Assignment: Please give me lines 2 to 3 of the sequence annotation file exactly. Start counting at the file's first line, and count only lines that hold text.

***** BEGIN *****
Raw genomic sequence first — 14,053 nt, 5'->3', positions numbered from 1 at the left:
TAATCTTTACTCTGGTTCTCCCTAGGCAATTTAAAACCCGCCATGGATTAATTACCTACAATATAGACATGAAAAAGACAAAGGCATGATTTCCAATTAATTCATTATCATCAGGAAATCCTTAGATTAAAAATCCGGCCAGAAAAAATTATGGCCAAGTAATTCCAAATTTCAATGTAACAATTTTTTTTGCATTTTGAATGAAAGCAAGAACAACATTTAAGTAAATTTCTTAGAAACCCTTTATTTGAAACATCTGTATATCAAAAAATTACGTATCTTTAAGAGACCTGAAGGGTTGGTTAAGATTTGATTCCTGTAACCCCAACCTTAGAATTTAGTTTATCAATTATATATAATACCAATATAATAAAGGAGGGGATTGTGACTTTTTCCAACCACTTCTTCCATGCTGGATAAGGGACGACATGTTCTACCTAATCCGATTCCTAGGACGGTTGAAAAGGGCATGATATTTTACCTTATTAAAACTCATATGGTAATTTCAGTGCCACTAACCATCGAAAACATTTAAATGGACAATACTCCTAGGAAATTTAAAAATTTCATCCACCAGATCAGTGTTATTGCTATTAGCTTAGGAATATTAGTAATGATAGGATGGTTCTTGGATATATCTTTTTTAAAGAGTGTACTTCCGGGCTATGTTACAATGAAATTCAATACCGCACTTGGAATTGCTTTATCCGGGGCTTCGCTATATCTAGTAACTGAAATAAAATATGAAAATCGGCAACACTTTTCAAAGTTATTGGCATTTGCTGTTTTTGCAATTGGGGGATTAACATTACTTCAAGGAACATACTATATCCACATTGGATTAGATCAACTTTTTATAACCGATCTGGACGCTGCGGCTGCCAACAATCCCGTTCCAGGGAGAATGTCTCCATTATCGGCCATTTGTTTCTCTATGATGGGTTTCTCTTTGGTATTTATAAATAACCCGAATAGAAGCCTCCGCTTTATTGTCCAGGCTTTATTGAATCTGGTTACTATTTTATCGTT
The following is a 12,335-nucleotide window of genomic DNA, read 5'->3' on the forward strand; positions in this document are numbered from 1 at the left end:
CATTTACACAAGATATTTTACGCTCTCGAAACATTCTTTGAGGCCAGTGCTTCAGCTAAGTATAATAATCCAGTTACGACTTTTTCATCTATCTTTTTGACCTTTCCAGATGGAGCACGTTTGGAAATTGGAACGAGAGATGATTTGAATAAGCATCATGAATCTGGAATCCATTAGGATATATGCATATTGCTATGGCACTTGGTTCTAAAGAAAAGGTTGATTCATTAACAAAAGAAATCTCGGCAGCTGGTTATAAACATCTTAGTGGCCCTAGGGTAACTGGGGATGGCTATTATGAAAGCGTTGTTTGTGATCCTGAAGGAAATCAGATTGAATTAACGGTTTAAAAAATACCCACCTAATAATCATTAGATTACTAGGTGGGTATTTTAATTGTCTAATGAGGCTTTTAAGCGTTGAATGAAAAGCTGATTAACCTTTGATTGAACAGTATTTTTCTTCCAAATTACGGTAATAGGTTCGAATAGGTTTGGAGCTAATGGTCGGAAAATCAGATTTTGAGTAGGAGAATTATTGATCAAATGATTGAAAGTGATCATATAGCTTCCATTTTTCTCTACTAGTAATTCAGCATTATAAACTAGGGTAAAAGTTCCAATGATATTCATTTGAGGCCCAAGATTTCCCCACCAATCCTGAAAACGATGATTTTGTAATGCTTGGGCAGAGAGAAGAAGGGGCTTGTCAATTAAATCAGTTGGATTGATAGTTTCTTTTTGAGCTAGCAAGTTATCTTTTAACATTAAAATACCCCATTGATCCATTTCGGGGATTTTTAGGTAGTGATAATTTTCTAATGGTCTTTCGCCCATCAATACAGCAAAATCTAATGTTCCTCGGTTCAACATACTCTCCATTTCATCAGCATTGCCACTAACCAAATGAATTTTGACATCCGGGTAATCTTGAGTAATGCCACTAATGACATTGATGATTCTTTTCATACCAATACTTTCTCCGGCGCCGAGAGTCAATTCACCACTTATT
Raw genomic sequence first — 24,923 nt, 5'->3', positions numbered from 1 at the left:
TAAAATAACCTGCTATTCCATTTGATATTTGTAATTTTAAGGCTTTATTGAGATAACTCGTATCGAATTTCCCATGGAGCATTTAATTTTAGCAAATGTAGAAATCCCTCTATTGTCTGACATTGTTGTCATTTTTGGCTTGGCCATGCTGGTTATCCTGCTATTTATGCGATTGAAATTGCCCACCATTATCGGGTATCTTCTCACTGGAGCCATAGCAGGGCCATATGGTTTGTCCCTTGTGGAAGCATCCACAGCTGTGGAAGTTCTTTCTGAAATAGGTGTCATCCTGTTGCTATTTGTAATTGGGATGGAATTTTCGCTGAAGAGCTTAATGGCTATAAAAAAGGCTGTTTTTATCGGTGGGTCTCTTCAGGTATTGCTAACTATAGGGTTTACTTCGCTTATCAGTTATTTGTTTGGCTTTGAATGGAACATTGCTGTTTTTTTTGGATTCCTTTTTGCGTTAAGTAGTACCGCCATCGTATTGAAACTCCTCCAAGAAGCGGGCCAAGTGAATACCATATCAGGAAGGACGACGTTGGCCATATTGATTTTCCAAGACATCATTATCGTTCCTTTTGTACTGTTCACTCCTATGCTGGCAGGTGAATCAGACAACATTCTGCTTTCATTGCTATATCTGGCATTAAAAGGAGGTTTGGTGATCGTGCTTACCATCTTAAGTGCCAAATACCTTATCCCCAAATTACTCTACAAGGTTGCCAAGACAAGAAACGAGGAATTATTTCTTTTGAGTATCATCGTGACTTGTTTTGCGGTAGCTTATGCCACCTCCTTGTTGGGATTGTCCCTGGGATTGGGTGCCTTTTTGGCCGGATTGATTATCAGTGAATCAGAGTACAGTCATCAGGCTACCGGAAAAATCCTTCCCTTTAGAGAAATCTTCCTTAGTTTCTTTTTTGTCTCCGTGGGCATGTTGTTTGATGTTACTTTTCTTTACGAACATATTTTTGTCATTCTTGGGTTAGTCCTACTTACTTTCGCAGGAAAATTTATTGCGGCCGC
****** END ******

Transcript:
TAATCTTTACTCTGGTTCTCCCTAGGCAATTTAAAACCCGCCATGGATTAATTACCTACAATATAGACATGAAAAAGACAAAGGCATGATTTCCAATTAATTCATTATCATCAGGAAATCCTTAGATTAAAAATCCGGCCAGAAAAAATTATGGCCAAGTAATTCCAAATTTCAATGTAACAATTTTTTTTGCATTTTGAATGAAAGCAAGAACAACATTTAAGTAAATTTCTTAGAAACCCTTTATTTGAAACATCTGTATATCAAAAAATTACGTATCTTTAAGAGACCTGAAGGGTTGGTTAAGATTTGATTCCTGTAACCCCAACCTTAGAATTTAGTTTATCAATTATATATAATACCAATATAATAAAGGAGGGGATTGTGACTTTTTCCAACCACTTCTTCCATGCTGGATAAGGGACGACATGTTCTACCTAATCCGATTCCTAGGACGGTTGAAAAGGGCATGATATTTTACCTTATTAAAACTCATATGGTAATTTCAGTGCCACTAACCATCGAAAACATTTAAATGGACAATACTCCTAGGAAATTTAAAAATTTCATCCACCAGATCAGTGTTATTGCTATTAGCTTAGGAATATTAGTAATGATAGGATGGTTCTTGGATATATCTTTTTTAAAGAGTGTACTTCCGGGCTATGTTACAATGAAATTCAATACCGCACTTGGAATTGCTTTATCCGGGGCTTCGCTATATCTAGTAACTGAAATAAAATATGAAAATCGGCAACACTTTTCAAAGTTATTGGCATTTGCTGTTTTTGCAATTGGGGGATTAACATTACTTCAAGGAACATACTATATCCACATTGGATTAGATCAACTTTTTATAACCGATCTGGACGCTGCGGCTGCCAACAATCCCGTTCCAGGGAGAATGTCTCCATTATCGGCCATTTGTTTCTCTATGATGGGTTTCTCTTTGGTATTTATAAATAACCCGAATAGAAGCCTCCGCTTTATTGTCCAGGCTTTATTGAATCTGGTTACTATTTTATCGTT
The following is a 12,335-nucleotide window of genomic DNA, read 5'->3' on the forward strand; positions in this document are numbered from 1 at the left end: